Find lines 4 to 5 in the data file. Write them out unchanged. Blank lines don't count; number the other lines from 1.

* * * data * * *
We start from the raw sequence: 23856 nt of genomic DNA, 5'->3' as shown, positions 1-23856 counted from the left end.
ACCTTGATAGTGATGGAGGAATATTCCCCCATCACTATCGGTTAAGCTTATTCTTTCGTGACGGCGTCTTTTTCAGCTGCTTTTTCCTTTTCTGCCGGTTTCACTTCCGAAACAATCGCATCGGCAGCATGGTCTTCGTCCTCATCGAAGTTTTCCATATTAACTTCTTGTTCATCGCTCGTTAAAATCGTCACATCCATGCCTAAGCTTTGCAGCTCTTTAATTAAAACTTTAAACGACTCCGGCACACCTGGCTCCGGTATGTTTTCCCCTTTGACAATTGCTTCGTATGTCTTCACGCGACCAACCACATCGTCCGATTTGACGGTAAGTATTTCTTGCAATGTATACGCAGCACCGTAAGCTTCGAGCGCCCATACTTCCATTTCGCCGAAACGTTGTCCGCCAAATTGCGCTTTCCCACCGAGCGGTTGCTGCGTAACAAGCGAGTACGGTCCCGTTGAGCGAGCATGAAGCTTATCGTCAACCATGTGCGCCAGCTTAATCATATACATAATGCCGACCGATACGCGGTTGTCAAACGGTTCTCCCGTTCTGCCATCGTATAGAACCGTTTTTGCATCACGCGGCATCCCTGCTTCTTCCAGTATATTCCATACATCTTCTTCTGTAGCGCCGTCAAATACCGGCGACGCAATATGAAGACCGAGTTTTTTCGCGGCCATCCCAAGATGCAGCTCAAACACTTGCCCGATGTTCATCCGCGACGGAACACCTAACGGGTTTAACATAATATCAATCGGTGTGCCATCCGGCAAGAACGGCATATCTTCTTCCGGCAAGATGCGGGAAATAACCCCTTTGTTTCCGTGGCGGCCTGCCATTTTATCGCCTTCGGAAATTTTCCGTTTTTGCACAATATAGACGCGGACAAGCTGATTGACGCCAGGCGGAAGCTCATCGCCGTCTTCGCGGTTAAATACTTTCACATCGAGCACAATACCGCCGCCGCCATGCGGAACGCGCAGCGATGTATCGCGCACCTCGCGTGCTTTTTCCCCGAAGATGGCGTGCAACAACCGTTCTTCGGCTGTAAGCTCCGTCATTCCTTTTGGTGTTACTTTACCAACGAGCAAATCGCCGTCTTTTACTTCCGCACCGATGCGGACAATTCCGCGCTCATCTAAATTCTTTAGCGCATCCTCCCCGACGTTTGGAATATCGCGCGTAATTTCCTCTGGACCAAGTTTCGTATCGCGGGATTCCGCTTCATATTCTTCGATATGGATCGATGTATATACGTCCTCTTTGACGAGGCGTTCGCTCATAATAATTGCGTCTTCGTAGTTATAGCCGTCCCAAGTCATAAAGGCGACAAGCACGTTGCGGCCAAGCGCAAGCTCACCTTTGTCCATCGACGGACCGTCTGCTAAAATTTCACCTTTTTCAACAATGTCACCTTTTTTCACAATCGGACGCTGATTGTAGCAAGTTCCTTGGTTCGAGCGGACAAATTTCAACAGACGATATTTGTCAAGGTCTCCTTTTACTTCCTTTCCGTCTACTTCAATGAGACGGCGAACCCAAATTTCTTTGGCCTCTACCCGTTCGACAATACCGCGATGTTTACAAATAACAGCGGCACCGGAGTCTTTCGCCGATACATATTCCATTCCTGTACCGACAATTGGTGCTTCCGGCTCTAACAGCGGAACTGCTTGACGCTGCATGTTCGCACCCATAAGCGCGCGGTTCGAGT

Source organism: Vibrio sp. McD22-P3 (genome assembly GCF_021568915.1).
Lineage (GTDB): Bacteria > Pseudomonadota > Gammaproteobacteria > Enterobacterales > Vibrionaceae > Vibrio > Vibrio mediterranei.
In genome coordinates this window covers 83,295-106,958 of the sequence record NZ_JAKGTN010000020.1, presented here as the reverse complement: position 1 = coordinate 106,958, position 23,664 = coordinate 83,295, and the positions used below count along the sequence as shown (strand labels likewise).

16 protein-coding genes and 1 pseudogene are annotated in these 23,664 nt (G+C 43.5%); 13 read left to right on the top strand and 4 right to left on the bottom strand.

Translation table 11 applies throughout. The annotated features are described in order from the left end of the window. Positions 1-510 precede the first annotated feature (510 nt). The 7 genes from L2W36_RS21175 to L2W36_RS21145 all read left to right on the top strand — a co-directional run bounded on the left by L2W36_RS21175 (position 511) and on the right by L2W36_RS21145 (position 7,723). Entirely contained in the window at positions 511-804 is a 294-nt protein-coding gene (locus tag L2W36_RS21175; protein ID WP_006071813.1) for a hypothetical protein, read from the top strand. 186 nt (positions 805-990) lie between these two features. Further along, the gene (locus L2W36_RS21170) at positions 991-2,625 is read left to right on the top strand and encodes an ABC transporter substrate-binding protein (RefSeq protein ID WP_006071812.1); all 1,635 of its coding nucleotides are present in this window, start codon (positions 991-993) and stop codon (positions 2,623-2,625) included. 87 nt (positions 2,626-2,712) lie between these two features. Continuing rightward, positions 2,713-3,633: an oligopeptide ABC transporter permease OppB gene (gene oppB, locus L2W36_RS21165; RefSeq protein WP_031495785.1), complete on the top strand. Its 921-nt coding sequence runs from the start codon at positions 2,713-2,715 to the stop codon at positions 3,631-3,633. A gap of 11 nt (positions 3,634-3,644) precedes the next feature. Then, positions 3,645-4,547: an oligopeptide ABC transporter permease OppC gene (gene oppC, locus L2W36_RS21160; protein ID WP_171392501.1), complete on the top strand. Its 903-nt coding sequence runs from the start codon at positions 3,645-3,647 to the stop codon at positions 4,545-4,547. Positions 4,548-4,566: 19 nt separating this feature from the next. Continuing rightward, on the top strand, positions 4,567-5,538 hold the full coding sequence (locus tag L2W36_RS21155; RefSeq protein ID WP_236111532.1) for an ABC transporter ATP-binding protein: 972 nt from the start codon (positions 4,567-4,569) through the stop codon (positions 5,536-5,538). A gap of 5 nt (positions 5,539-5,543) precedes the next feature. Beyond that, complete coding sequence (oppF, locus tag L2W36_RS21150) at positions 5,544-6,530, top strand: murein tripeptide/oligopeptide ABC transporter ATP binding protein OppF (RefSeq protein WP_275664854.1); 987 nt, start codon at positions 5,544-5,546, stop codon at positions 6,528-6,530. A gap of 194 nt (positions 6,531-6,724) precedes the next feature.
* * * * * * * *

Lineage (GTDB): Bacteria > Pseudomonadota > Gammaproteobacteria > Enterobacterales > Vibrionaceae > Vibrio > Vibrio mediterranei.
In genome coordinates this window covers 83,295-106,958 of the sequence record NZ_JAKGTN010000020.1, presented here as the reverse complement: position 1 = coordinate 106,958, position 23,664 = coordinate 83,295, and the positions used below count along the sequence as shown (strand labels likewise).